In the end, when the great Lee Kuan Yew bid us goodbye, I’d be delighted about his departure, not because of hatred or animosity against the astute statesman, but because it was Singapore where I’ve come to learnt about living life outside of home and working in the settings of a progressive first world country.

For this I do not share the sentiments with a great majority of my fellow countrymen. To them, Singapore is public enemy no. 1, period. For whatever reasons they may have come to believe, I for one had at one time identified with their thoughts, until of course I set foot onto the tiny dot in September 1999 to begin what would remain till today among the greatest stories ever told in the life of this peranakan chinese kampung boy of Kuala Lumpur.

Singapore truly began in my mind as a country that have a few things ahead of us:

1. Currency

2. Arrogance

3. Prime Minister

I was in fact taught by a certain primary school teacher that Lee Kuan Yew confessed to being able to turn the roads in Malaysia to gold if he was the Prime Minister here. Obnoxious, arrogance or pride? Actually, it didn’t matter, it didn’t even matter if Mr Lee ever said that. Fact was, Singapore had already sped ahead of us. To claim that being small is nimble and easier to succeed is just a fallacy Malaysians like to believe unfortunately.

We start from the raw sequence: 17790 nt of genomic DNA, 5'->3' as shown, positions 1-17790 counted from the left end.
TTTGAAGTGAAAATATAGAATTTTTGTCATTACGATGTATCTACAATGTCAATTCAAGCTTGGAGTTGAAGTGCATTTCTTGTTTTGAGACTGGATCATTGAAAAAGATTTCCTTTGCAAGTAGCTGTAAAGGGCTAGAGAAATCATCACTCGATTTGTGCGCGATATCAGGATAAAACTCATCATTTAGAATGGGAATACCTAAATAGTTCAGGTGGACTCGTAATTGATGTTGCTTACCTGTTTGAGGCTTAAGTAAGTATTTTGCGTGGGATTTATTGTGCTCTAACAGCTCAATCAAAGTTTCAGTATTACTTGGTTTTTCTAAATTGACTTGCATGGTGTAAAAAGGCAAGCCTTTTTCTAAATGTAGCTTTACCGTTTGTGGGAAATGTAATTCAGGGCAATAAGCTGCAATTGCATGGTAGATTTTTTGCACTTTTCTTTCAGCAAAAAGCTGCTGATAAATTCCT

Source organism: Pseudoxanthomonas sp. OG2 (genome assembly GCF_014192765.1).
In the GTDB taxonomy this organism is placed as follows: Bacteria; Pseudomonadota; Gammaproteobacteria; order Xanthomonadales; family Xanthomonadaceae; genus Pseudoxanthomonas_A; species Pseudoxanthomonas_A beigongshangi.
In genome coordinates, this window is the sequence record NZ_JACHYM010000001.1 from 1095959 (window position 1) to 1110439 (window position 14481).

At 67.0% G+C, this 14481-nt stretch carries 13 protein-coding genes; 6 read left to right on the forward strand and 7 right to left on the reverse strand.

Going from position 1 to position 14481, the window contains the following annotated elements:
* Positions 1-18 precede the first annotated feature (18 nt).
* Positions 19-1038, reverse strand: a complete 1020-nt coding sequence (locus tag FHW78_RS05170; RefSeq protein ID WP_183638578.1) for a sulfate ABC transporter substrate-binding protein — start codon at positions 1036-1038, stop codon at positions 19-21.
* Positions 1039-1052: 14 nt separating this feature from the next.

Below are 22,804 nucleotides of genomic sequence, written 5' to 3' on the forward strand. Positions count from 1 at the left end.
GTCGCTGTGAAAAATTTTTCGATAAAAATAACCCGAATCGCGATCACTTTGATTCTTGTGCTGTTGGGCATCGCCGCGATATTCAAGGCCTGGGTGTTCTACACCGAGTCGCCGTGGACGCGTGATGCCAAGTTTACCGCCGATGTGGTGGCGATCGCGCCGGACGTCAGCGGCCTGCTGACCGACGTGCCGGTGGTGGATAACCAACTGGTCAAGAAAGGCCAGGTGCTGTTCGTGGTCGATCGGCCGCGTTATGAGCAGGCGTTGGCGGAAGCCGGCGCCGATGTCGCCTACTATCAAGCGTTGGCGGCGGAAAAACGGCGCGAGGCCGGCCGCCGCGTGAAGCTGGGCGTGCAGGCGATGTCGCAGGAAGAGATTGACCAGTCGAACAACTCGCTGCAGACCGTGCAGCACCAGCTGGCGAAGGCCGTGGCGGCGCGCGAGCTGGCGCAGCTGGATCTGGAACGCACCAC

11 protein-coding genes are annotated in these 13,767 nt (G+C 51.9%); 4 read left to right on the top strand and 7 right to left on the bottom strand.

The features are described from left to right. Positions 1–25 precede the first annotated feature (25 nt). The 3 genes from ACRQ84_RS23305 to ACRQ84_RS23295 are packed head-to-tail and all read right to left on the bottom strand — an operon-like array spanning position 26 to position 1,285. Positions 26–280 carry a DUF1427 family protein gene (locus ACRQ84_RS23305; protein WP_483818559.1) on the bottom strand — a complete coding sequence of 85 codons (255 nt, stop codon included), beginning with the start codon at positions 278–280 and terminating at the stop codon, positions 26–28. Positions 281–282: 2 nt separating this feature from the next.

What Singapore taught me was simply and quite easily what the great Prime Minister had enlightened me. After all, this regimented country had its machinery well oiled from the very top to the very bottom and nothing, almost nothing would escape the authorities when they put their hearts to it. A colleague of mine even said it jokingly, “Be careful, the wall have ears.”

But truth be told, it was in this country where I witnessed first hand what globalisation was. It was in this country where I met with high-ranking executives of staffing and search firm Business Trends (now Kelly Services), Internet giant (then) Netscape, data storage king EMC2, enterprise system provider BEA Systems, human resource governing authority Ministry of Manpower Singapore, NetCel360 (part of Li Ka-Shing’s son venture at PCCW in Hong Kong) and realising that there is a greater variety of jobs and career paths in any given industry compared to the same fields back home. It was in this speck of a country where this kampung boy was able to see how big this planet truly is.

So today Mr Lee Kuan Yew, allow me to salute you for the great achievements you’ve done to your country and how you have elevated a society that was hampered by the lack of natural resources into the financial and intellectual powerhouse of the world. Your country has taught me well and rewarded me immensely. You are truly a stalwart I had wished to meet and one I can confidently say – admire and respect!

SALUT GREAT PRIME MINISTER!

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